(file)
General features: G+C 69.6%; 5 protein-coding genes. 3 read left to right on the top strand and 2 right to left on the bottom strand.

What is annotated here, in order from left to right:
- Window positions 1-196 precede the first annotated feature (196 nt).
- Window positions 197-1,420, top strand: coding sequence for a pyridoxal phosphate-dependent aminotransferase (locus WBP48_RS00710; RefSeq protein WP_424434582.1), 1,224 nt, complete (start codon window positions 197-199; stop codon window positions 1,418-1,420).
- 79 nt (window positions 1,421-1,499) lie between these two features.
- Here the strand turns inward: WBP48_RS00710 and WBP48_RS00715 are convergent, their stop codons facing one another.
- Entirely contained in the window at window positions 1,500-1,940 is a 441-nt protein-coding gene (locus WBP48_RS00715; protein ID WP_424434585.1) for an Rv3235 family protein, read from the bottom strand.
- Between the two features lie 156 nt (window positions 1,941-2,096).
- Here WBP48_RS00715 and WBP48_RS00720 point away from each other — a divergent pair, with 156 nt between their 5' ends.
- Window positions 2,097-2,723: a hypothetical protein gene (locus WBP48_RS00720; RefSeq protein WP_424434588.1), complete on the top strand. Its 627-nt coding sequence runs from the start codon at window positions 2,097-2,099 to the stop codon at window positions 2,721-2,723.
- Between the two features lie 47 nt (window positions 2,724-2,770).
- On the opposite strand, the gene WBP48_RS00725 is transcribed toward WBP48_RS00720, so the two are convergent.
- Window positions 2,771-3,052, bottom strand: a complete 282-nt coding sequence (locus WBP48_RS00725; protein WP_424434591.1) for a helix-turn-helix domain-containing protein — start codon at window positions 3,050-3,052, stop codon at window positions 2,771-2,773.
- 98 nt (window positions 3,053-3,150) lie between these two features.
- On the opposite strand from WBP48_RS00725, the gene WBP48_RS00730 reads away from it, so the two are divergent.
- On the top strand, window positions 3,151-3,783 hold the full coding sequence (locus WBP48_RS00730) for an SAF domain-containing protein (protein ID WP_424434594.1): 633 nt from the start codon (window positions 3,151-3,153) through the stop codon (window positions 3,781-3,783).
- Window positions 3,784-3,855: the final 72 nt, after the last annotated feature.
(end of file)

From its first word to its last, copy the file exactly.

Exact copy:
General features: G+C 69.6%; 5 protein-coding genes. 3 read left to right on the top strand and 2 right to left on the bottom strand.

What is annotated here, in order from left to right:
- Window positions 1-196 precede the first annotated feature (196 nt).
- Window positions 197-1,420, top strand: coding sequence for a pyridoxal phosphate-dependent aminotransferase (locus WBP48_RS00710; RefSeq protein WP_424434582.1), 1,224 nt, complete (start codon window positions 197-199; stop codon window positions 1,418-1,420).
- 79 nt (window positions 1,421-1,499) lie between these two features.
- Here the strand turns inward: WBP48_RS00710 and WBP48_RS00715 are convergent, their stop codons facing one another.
- Entirely contained in the window at window positions 1,500-1,940 is a 441-nt protein-coding gene (locus WBP48_RS00715; protein ID WP_424434585.1) for an Rv3235 family protein, read from the bottom strand.
- Between the two features lie 156 nt (window positions 1,941-2,096).
- Here WBP48_RS00715 and WBP48_RS00720 point away from each other — a divergent pair, with 156 nt between their 5' ends.
- Window positions 2,097-2,723: a hypothetical protein gene (locus WBP48_RS00720; RefSeq protein WP_424434588.1), complete on the top strand. Its 627-nt coding sequence runs from the start codon at window positions 2,097-2,099 to the stop codon at window positions 2,721-2,723.
- Between the two features lie 47 nt (window positions 2,724-2,770).
- On the opposite strand, the gene WBP48_RS00725 is transcribed toward WBP48_RS00720, so the two are convergent.
- Window positions 2,771-3,052, bottom strand: a complete 282-nt coding sequence (locus WBP48_RS00725; protein WP_424434591.1) for a helix-turn-helix domain-containing protein — start codon at window positions 3,050-3,052, stop codon at window positions 2,771-2,773.
- 98 nt (window positions 3,053-3,150) lie between these two features.
- On the opposite strand from WBP48_RS00725, the gene WBP48_RS00730 reads away from it, so the two are divergent.
- On the top strand, window positions 3,151-3,783 hold the full coding sequence (locus WBP48_RS00730) for an SAF domain-containing protein (protein ID WP_424434594.1): 633 nt from the start codon (window positions 3,151-3,153) through the stop codon (window positions 3,781-3,783).
- Window positions 3,784-3,855: the final 72 nt, after the last annotated feature.